“I don’t know,” Verstappen responded, before a long pause. “And, like I said in the beginning of this press conference, I get really tired of all the questions, so… yeah… I think if I get a few more, I’ll head-butt someone.”
The lack of a smile at the end of the reply suggested he was serious. Not about literal violence, but in his desire to face no further questions on the topic. The problem is, when you’re paid millions of dollars per year to race and enjoy all the adulation that comes your way with a good performance, you’ve got to be able to stand up to questioning after a poor one.
Of course Verstappen didn’t want to answer the questions, just like he didn’t want to have a bad weekend in Monaco. But just like any job, you’re really earning your money doing the bits you don’t like.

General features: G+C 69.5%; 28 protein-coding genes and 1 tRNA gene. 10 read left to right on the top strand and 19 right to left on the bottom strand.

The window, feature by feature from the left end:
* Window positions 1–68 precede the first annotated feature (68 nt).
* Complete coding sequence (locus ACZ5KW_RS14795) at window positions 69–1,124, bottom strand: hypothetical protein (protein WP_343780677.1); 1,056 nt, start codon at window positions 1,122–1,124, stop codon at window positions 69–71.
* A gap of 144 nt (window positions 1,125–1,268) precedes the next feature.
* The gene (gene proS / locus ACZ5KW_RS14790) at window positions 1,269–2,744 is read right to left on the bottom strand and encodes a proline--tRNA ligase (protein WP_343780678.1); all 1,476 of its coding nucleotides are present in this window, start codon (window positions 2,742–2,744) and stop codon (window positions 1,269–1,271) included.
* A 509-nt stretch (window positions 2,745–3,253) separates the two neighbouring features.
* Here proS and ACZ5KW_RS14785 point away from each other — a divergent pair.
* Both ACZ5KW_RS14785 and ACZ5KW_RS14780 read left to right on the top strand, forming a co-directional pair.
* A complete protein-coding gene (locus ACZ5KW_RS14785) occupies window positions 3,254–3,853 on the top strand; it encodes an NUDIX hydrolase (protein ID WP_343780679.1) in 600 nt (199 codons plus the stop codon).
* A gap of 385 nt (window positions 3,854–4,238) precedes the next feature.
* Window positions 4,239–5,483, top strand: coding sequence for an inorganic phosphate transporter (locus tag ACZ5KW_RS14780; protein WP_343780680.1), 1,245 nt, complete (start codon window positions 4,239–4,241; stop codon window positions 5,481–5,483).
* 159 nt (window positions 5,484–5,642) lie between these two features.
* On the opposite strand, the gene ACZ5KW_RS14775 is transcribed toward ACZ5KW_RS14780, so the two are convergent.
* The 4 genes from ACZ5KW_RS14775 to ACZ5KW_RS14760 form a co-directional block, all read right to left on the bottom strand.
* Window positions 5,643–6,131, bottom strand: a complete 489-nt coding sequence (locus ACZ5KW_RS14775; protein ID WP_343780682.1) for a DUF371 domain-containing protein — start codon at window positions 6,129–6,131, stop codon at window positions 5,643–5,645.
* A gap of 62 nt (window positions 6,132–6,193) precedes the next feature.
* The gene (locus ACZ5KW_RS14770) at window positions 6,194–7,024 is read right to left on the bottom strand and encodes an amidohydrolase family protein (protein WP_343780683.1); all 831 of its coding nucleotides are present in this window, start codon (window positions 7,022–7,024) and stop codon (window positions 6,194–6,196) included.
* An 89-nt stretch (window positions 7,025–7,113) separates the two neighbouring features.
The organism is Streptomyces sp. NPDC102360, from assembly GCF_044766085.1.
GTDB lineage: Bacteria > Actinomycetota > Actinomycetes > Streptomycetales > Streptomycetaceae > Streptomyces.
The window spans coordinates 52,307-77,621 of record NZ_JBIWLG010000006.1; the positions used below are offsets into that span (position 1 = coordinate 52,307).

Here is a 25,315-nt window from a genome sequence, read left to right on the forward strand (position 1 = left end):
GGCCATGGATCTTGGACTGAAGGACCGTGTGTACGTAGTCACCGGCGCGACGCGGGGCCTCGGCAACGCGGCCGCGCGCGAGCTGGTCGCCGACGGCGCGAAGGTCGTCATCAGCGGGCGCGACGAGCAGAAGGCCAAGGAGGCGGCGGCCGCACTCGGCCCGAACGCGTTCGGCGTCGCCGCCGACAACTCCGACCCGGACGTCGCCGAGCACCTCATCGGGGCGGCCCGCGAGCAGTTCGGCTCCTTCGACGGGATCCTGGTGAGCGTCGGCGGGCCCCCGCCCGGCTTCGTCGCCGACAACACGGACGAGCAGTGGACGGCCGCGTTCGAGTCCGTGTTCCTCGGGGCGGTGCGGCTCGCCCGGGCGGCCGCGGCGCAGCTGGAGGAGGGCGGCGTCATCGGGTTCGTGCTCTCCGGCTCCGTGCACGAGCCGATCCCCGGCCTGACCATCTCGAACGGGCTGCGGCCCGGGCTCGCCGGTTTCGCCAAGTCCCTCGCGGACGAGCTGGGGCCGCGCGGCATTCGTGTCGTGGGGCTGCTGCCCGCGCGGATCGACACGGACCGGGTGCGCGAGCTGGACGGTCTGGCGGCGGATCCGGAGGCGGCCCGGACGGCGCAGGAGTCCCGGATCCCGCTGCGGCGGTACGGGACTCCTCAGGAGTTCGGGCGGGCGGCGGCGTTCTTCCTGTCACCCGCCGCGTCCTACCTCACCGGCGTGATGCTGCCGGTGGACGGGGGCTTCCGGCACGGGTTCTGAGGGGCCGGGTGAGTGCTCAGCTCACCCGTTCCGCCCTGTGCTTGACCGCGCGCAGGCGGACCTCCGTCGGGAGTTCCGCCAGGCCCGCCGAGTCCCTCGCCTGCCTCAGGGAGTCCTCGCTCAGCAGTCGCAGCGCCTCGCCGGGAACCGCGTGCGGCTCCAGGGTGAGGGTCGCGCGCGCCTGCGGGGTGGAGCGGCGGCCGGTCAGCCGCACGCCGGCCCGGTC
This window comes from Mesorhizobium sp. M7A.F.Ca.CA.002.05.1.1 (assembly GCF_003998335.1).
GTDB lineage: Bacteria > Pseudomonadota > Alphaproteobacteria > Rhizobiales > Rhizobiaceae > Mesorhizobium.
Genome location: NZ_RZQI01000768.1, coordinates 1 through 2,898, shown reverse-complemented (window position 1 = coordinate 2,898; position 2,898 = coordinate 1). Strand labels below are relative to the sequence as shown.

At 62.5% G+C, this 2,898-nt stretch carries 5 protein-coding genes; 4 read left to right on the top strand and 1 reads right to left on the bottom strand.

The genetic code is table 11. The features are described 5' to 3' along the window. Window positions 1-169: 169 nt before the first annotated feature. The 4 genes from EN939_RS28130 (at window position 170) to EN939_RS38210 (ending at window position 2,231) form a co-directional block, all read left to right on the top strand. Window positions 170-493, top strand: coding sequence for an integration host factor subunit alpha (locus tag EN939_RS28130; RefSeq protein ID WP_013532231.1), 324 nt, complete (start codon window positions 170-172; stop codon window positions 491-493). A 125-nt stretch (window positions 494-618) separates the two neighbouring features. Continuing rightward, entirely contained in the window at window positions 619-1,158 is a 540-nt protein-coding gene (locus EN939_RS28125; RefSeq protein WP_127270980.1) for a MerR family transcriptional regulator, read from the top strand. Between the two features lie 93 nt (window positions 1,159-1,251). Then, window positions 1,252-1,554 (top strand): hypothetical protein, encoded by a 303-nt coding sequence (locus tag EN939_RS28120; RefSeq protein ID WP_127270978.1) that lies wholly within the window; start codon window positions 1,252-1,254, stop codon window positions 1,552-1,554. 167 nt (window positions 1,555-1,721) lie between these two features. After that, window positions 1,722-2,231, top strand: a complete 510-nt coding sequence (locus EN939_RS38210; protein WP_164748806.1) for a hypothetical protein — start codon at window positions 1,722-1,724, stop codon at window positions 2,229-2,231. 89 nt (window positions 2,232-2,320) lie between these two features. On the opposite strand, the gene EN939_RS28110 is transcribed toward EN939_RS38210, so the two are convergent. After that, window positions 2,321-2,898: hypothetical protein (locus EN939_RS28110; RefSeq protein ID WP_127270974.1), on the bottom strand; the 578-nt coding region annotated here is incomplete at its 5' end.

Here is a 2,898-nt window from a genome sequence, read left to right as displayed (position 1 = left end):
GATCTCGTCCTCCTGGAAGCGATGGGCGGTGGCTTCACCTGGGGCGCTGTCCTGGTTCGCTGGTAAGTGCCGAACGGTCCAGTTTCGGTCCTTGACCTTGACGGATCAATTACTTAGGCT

After the race in Monaco, Verstappen had admitted he had reined in some of his attacking instincts as he tried to recover through the field because he couldn’t afford another big mistake. It was the sort of self-reflection I praised in China earlier this year, but by the time he arrived in Montreal he seemed empowered again. It was not the approach I was expecting to start the weekend.
So you can imagine the reaction I got when I was told a couple of hours later that I would be getting a Pirelli Hot Lap – a new initiative this year supported by Mercedes, Aston Martin and McLaren – with Max behind the wheel.
“He’s going to head-butt you!”
“He’s going to put you in the wall!”